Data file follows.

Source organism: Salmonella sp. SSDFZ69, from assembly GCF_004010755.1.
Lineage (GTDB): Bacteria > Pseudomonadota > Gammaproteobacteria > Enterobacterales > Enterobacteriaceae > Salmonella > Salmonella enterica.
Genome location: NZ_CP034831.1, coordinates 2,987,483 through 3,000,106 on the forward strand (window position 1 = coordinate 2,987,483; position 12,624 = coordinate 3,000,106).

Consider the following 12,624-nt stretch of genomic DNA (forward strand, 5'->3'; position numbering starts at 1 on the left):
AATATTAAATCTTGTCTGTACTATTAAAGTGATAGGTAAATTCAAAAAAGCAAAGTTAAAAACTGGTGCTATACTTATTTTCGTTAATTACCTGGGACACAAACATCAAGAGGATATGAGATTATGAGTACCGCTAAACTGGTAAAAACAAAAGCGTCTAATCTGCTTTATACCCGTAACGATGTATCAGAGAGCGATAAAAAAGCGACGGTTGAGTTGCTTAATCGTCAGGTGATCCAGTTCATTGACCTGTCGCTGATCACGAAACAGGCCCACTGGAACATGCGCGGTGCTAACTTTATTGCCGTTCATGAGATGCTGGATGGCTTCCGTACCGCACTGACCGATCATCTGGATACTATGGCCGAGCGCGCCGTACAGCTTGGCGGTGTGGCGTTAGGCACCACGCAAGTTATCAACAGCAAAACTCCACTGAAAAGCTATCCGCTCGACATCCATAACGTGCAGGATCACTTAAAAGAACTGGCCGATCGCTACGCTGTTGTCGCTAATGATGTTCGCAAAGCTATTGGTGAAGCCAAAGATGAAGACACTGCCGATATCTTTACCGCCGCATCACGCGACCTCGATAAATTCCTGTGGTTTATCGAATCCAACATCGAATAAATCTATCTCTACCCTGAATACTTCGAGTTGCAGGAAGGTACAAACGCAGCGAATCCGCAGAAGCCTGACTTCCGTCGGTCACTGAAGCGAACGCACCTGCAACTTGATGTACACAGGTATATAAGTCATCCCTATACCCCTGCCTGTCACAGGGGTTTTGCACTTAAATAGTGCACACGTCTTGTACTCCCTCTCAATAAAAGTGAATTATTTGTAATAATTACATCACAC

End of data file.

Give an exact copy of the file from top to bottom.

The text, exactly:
Source organism: Salmonella sp. SSDFZ69, from assembly GCF_004010755.1.
Lineage (GTDB): Bacteria > Pseudomonadota > Gammaproteobacteria > Enterobacterales > Enterobacteriaceae > Salmonella > Salmonella enterica.
Genome location: NZ_CP034831.1, coordinates 2,987,483 through 3,000,106 on the forward strand (window position 1 = coordinate 2,987,483; position 12,624 = coordinate 3,000,106).

Consider the following 12,624-nt stretch of genomic DNA (forward strand, 5'->3'; position numbering starts at 1 on the left):
AATATTAAATCTTGTCTGTACTATTAAAGTGATAGGTAAATTCAAAAAAGCAAAGTTAAAAACTGGTGCTATACTTATTTTCGTTAATTACCTGGGACACAAACATCAAGAGGATATGAGATTATGAGTACCGCTAAACTGGTAAAAACAAAAGCGTCTAATCTGCTTTATACCCGTAACGATGTATCAGAGAGCGATAAAAAAGCGACGGTTGAGTTGCTTAATCGTCAGGTGATCCAGTTCATTGACCTGTCGCTGATCACGAAACAGGCCCACTGGAACATGCGCGGTGCTAACTTTATTGCCGTTCATGAGATGCTGGATGGCTTCCGTACCGCACTGACCGATCATCTGGATACTATGGCCGAGCGCGCCGTACAGCTTGGCGGTGTGGCGTTAGGCACCACGCAAGTTATCAACAGCAAAACTCCACTGAAAAGCTATCCGCTCGACATCCATAACGTGCAGGATCACTTAAAAGAACTGGCCGATCGCTACGCTGTTGTCGCTAATGATGTTCGCAAAGCTATTGGTGAAGCCAAAGATGAAGACACTGCCGATATCTTTACCGCCGCATCACGCGACCTCGATAAATTCCTGTGGTTTATCGAATCCAACATCGAATAAATCTATCTCTACCCTGAATACTTCGAGTTGCAGGAAGGTACAAACGCAGCGAATCCGCAGAAGCCTGACTTCCGTCGGTCACTGAAGCGAACGCACCTGCAACTTGATGTACACAGGTATATAAGTCATCCCTATACCCCTGCCTGTCACAGGGGTTTTGCACTTAAATAGTGCACACGTCTTGTACTCCCTCTCAATAAAAGTGAATTATTTGTAATAATTACATCACAC